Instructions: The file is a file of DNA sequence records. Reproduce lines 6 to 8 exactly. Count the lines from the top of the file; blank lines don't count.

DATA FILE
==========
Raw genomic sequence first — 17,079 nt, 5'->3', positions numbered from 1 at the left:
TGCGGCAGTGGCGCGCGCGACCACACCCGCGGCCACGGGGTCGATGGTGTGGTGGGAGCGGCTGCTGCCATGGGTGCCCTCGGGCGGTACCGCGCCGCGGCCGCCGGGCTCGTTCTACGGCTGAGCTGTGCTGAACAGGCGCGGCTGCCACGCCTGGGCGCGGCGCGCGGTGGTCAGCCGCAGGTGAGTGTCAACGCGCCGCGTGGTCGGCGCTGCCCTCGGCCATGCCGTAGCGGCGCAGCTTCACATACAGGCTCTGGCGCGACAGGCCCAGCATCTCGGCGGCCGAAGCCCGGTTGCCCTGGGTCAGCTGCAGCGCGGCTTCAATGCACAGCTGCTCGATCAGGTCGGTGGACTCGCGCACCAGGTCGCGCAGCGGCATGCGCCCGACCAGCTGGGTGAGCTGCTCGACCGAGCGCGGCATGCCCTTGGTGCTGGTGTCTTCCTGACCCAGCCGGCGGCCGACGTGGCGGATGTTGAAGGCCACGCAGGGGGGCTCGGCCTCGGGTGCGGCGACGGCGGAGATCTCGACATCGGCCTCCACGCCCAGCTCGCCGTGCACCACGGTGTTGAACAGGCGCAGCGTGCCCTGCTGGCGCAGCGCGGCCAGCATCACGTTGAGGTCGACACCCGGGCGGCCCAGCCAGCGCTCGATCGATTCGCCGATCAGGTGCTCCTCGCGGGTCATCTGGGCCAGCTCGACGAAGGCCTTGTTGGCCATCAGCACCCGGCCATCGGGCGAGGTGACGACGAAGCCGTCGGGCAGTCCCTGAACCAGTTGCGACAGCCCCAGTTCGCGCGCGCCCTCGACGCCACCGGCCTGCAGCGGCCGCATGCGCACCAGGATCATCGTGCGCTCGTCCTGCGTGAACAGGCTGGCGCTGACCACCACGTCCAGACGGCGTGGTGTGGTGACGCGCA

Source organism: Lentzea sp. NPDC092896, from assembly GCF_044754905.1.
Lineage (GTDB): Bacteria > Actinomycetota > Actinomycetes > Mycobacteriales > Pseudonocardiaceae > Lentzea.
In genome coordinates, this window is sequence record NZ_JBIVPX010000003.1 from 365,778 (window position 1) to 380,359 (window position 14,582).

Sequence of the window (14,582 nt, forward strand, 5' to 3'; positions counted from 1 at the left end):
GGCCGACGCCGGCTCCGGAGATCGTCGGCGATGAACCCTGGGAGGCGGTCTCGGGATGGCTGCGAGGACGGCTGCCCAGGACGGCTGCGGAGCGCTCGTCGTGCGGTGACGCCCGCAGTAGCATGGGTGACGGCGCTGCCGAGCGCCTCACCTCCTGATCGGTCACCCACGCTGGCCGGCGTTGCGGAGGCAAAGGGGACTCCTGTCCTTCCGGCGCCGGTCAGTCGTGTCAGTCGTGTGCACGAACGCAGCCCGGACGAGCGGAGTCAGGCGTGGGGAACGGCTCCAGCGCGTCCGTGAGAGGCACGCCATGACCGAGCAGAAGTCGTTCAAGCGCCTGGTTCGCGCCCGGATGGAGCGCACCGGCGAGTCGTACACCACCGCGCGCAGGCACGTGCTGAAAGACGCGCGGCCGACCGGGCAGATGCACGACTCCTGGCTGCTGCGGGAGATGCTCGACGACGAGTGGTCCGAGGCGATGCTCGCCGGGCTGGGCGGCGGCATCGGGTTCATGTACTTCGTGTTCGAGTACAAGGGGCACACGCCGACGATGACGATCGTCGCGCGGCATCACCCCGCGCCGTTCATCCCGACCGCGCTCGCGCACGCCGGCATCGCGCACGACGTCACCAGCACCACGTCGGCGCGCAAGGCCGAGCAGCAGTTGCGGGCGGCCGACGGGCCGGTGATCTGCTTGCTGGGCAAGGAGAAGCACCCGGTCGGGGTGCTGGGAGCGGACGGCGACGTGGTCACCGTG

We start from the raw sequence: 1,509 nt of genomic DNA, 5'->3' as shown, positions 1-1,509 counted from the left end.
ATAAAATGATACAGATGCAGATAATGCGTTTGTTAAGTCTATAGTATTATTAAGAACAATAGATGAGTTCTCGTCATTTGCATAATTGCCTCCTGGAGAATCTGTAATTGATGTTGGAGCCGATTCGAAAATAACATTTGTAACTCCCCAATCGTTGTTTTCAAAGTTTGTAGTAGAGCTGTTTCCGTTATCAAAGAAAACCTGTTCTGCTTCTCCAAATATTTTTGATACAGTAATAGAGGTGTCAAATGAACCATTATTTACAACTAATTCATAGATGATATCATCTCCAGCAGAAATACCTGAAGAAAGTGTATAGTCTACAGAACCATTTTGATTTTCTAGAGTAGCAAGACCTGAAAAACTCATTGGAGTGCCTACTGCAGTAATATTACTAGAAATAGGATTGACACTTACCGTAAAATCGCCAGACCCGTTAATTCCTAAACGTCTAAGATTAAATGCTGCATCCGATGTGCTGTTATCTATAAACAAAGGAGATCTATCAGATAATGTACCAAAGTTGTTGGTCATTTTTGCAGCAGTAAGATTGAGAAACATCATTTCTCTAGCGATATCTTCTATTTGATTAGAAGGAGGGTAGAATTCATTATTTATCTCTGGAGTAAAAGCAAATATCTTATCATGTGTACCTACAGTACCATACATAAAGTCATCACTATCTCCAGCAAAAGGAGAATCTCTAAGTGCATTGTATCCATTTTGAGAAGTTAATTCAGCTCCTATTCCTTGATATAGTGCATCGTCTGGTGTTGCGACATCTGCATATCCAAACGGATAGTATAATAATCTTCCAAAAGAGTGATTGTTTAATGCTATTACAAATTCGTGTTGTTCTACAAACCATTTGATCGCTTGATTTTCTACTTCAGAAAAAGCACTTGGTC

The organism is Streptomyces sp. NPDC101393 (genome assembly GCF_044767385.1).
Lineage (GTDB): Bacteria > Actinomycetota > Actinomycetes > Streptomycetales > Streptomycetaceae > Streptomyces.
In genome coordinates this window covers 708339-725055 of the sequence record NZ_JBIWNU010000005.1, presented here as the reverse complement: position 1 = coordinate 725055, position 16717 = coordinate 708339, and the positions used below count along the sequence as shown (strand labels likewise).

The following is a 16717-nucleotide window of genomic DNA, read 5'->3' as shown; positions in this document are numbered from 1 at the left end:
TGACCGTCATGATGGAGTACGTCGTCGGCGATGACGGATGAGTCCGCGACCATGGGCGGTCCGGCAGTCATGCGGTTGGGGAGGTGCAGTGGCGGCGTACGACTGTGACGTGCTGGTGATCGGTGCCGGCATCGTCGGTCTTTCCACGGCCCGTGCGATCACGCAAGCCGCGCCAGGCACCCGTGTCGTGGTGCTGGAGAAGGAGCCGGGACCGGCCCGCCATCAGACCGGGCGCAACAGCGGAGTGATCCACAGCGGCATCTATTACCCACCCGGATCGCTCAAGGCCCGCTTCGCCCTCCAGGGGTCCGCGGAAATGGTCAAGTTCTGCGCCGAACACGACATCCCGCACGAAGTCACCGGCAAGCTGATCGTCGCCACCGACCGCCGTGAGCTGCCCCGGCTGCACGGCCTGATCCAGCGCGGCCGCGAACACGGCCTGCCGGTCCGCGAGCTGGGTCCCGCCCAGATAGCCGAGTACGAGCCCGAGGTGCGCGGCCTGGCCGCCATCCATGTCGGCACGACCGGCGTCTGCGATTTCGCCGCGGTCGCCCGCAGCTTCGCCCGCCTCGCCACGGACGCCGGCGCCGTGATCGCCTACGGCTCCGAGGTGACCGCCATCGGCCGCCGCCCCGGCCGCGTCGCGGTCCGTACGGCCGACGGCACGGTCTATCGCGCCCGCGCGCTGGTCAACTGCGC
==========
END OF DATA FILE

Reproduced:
Sequence of the window (14,582 nt, forward strand, 5' to 3'; positions counted from 1 at the left end):
GGCCGACGCCGGCTCCGGAGATCGTCGGCGATGAACCCTGGGAGGCGGTCTCGGGATGGCTGCGAGGACGGCTGCCCAGGACGGCTGCGGAGCGCTCGTCGTGCGGTGACGCCCGCAGTAGCATGGGTGACGGCGCTGCCGAGCGCCTCACCTCCTGATCGGTCACCCACGCTGGCCGGCGTTGCGGAGGCAAAGGGGACTCCTGTCCTTCCGGCGCCGGTCAGTCGTGTCAGTCGTGTGCACGAACGCAGCCCGGACGAGCGGAGTCAGGCGTGGGGAACGGCTCCAGCGCGTCCGTGAGAGGCACGCCATGACCGAGCAGAAGTCGTTCAAGCGCCTGGTTCGCGCCCGGATGGAGCGCACCGGCGAGTCGTACACCACCGCGCGCAGGCACGTGCTGAAAGACGCGCGGCCGACCGGGCAGATGCACGACTCCTGGCTGCTGCGGGAGATGCTCGACGACGAGTGGTCCGAGGCGATGCTCGCCGGGCTGGGCGGCGGCATCGGGTTCATGTACTTCGTGTTCGAGTACAAGGGGCACACGCCGACGATGACGATCGTCGCGCGGCATCACCCCGCGCCGTTCATCCCGACCGCGCTCGCGCACGCCGGCATCGCGCACGACGTCACCAGCACCACGTCGGCGCGCAAGGCCGAGCAGCAGTTGCGGGCGGCCGACGGGCCGGTGATCTGCTTGCTGGGCAAGGAGAAGCACCCGGTCGGGGTGCTGGGAGCGGACGGCGACGTGGTCACCGTG

We start from the raw sequence: 1,509 nt of genomic DNA, 5'->3' as shown, positions 1-1,509 counted from the left end.